Sibley was born in Great Barrington, Massachusetts on April 1, 1782, the son of Dr. John and Elizabeth Sibley. Due to his father's frequent travelling, early childhood for Sibley was spent living with his Puritan grandfather, Samuel Hopkins, in Rhode Island. Later on, Sibley moved with his mother to Fayetteville, North Carolina where he received his education and apprenticed as a bookkeeper in the counting house of John Winslow.
In 1805, through his correspondence with President Thomas Jefferson, Sibley's father was appointed as an Indian agent for the U.S. government in Natchitoches, Louisiana. George Sibley used his father's acquaintance with President Jefferson to get a position as assistant factor at Fort Bellefontaine at the mouth of the Missouri River near St. Louis, Missouri.
Problems arose in 1807 between Sibley and the factor of Fort Bellefontaine Rudolph Tillier when Sibley questioned Tillier's bookkeeping methods. Disagreements grew between the two to the point that Tillier fired Sibley. To defend himself, Sibley immediately undertook a trip to Washington D.C to give his side of the story.
Sibley was cleared of wrongdoing because of his good reputation among friends William Clark and Acting-Governor Frederick Bates. Consequently, Sibley was then given the position of factor at Fort Osage in western Missouri, near present day Kansas City, Missouri in 1808.
While at Fort Osage, Sibley quickly engaged in creating relationships with the neighboring Osage tribes. In 1811 he led an expedition, known as the George C. Sibley Expedition, to improve relations with the Pawnee and Kansa tribes, and also to locate the rumored Jefferson's salt mountain. Instead, he found it in the Salt Plains in Northwest Oklahoma. He kept several journals of his travels but never published them.
Once the War of 1812 began, Sibley briefly moved back to St. Louis because it was feared that the British would entice the local Native American tribes to attack Fort Osage. This, however, lasted briefly, because the Osage tribes complained about having to travel the extra distance to St. Louis for their trade goods. As a result, in 1813, Sibley opened a temporary trading post in Arrow Rock, Missouri for the duration of the war.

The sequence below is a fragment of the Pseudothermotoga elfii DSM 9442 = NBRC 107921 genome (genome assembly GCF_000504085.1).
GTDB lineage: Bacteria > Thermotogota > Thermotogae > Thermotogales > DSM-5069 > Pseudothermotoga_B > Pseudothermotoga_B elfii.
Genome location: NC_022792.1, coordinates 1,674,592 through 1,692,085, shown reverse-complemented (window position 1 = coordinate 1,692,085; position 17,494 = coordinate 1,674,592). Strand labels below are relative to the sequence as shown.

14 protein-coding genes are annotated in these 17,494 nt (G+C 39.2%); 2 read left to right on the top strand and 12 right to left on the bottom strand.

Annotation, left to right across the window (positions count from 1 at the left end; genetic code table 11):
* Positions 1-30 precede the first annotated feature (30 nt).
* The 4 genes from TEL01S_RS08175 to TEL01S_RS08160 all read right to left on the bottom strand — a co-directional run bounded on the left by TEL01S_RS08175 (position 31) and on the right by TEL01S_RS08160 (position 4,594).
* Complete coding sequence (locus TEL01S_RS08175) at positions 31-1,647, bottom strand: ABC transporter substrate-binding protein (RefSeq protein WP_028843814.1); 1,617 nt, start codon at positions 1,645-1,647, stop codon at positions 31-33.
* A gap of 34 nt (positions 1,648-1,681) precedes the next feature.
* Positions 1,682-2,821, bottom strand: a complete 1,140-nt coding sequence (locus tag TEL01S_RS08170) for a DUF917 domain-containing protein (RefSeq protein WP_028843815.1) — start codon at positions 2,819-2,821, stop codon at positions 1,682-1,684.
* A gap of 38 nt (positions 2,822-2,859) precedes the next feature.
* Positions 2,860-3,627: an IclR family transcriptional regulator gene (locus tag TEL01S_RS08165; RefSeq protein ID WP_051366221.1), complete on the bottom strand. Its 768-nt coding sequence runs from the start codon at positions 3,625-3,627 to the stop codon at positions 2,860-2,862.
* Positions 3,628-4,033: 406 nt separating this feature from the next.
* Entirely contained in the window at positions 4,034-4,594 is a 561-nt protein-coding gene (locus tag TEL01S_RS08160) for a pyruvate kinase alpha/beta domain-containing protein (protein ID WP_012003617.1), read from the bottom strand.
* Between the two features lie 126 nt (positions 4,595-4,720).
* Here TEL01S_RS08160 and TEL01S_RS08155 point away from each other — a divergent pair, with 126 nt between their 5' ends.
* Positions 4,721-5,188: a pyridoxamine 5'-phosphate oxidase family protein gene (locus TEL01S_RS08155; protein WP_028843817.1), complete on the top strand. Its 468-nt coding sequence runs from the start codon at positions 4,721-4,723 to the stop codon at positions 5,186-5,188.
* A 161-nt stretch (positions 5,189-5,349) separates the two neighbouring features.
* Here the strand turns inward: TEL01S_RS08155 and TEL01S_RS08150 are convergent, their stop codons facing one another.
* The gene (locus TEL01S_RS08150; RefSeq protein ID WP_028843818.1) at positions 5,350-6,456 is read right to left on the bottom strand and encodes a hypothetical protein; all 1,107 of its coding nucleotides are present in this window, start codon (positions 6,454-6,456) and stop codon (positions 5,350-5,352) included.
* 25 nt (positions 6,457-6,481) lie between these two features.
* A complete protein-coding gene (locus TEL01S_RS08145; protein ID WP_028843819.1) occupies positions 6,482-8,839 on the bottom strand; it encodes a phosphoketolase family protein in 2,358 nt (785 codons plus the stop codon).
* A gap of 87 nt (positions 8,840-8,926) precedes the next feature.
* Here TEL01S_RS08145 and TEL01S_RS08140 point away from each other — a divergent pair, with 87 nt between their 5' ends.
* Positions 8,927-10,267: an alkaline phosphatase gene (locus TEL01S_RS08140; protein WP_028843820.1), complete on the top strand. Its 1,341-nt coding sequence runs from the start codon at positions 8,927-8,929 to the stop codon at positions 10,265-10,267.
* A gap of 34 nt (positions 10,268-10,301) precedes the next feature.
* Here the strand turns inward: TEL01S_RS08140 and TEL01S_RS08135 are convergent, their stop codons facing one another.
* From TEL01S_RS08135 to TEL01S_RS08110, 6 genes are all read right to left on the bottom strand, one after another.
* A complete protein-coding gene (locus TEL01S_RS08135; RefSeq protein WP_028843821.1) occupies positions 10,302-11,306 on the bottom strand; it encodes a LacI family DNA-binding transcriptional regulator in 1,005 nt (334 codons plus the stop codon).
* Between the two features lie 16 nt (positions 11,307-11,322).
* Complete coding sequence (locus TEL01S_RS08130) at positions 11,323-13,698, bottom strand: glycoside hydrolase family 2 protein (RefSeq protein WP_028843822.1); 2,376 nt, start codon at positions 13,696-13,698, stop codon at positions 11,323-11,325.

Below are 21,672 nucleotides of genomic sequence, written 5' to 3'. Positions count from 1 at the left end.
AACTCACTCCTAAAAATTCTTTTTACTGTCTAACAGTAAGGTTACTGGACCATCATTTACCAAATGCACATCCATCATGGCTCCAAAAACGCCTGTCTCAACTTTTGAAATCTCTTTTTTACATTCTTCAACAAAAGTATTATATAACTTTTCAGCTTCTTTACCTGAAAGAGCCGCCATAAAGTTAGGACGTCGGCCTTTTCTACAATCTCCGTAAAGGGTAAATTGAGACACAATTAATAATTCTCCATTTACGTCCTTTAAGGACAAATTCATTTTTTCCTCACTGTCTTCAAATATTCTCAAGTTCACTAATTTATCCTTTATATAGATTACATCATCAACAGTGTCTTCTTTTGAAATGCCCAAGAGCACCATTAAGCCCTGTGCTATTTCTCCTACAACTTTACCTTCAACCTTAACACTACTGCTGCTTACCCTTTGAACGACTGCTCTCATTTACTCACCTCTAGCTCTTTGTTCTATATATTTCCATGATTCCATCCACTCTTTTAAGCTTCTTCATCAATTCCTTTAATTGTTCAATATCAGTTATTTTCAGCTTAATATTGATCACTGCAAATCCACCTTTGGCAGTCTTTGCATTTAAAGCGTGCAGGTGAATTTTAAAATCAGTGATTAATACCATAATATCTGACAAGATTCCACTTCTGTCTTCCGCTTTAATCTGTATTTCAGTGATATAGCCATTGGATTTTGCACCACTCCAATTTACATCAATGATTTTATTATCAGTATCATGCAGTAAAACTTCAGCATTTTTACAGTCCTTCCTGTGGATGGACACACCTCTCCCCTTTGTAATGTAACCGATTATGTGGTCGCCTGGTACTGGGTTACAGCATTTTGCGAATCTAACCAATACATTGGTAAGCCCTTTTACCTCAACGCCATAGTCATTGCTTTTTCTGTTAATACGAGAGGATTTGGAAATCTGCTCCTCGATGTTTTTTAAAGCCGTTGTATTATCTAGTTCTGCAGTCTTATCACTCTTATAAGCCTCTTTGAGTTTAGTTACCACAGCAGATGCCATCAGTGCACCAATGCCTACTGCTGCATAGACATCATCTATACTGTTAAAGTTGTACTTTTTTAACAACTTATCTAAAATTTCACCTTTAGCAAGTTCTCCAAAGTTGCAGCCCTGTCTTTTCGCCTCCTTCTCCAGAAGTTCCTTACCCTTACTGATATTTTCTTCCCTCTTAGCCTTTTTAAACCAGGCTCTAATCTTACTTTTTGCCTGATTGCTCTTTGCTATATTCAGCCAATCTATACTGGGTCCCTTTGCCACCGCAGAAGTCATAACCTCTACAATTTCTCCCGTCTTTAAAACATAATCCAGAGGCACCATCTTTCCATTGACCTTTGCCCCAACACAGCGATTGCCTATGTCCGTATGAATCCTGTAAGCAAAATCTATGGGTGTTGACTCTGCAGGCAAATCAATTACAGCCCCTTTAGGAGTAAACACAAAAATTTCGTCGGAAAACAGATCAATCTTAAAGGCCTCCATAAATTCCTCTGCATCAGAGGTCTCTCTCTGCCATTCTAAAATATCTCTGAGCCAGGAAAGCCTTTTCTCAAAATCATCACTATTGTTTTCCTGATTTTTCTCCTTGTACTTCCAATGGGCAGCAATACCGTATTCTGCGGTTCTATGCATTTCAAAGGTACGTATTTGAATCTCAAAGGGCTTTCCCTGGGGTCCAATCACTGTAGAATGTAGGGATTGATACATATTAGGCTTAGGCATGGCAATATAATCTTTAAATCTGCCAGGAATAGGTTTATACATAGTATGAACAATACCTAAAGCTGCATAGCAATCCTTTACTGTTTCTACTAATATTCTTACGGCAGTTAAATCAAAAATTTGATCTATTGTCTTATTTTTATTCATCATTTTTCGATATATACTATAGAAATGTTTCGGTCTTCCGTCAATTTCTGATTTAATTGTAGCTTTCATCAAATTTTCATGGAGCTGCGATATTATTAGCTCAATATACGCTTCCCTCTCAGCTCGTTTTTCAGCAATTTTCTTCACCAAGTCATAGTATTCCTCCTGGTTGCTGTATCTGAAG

While stationed at Fort Osage, in 1815, Sibley married Mary Easton, the daughter of prominent St. Louis attorney and Missouri's 2nd Attorney General, Rufus Easton. Sibley maintained this post until 1822 when the United States decided to formally end its Indian trade system. By this time most of the Native Americans had been resettled outside of the State of Missouri. After the trading post closed in 1822, George and Mary remained at Fort Osage, where he served as postmaster until the fort closed in 1825.
Santa Fe Trail:
Around this period in time, trade between the United States and the Mexican government in Santa Fe was growing significantly. Consequently, Missouri Senator Thomas Hart Benton presented a petition to Congress to fund a survey of the road to Santa Fe. Congress granted this request, and soon after George Sibley was put in charge of the expedition. Up until this time, travelers between Missouri and Santa Fe periodically were raided by Indians along the way, so in addition to surveying the road, Sibley was required to negotiate treaties for safe passage along the route. The tasks for this assignment lasted between 1825 and 1827.
Once Sibley was finished, he and his wife, Mary, moved to St. Charles, Missouri where he had owned land since 1814. Between 1827 and 1829, the Sibleys lived in town until the property that George owned could be cleared and a residence built. During this same time, Mary, who had been recorded as having taught children at Fort Osage, is thought to have begun teaching her sister, along with a few local children, in their home on a private basis. While the specific date for this is unknown, Mary’s career as an educator developed into The Linden Wood School for Girls, later known as Linden Wood College, and today known as Lindenwood University. By 1831, George had built a log cabin on their property specifically for boarding 20 women being taught by his wife.
While Mary stayed busy with the college, George remained active in public life. In 1833, Sibley ran as a Whig for U.S. Congress, but pulled out of the race at the last moment. Between 1839 and 1840, Sibley served as President of the Missouri Internal Improvements Board and as a railroad commissioner. And in 1844, he ran for a seat in the Missouri Senate but lost.
Privately, Sibley was very active with the Old School Presbyterian church. It was through this involvement that he became closely acquainted with abolitionist Elijah Lovejoy. Lovejoy, whose in-laws lived in St. Charles, visited the region often. On one occasion in 1837, after increasingly irritating area slave owners with his stories in the Alton Observer, an angry mob tried to lynch Lovejoy. Lovejoy escaped to Lindenwood, where Sibley provided him with a horse so he could get away into Illinois.
Retirement and death:
After building Lindenwood College’s reputation as a predominant women’s school for its day, the Sibleys decided to retire from education and in 1853 deeded Lindenwood over to the Presbyterian Church. By this stage in his life, George Sibley was considered an invalid. As a result, he led a quiet life until he died on January 31, 1863. George and Mary Sibley are buried on the campus of Lindenwood University.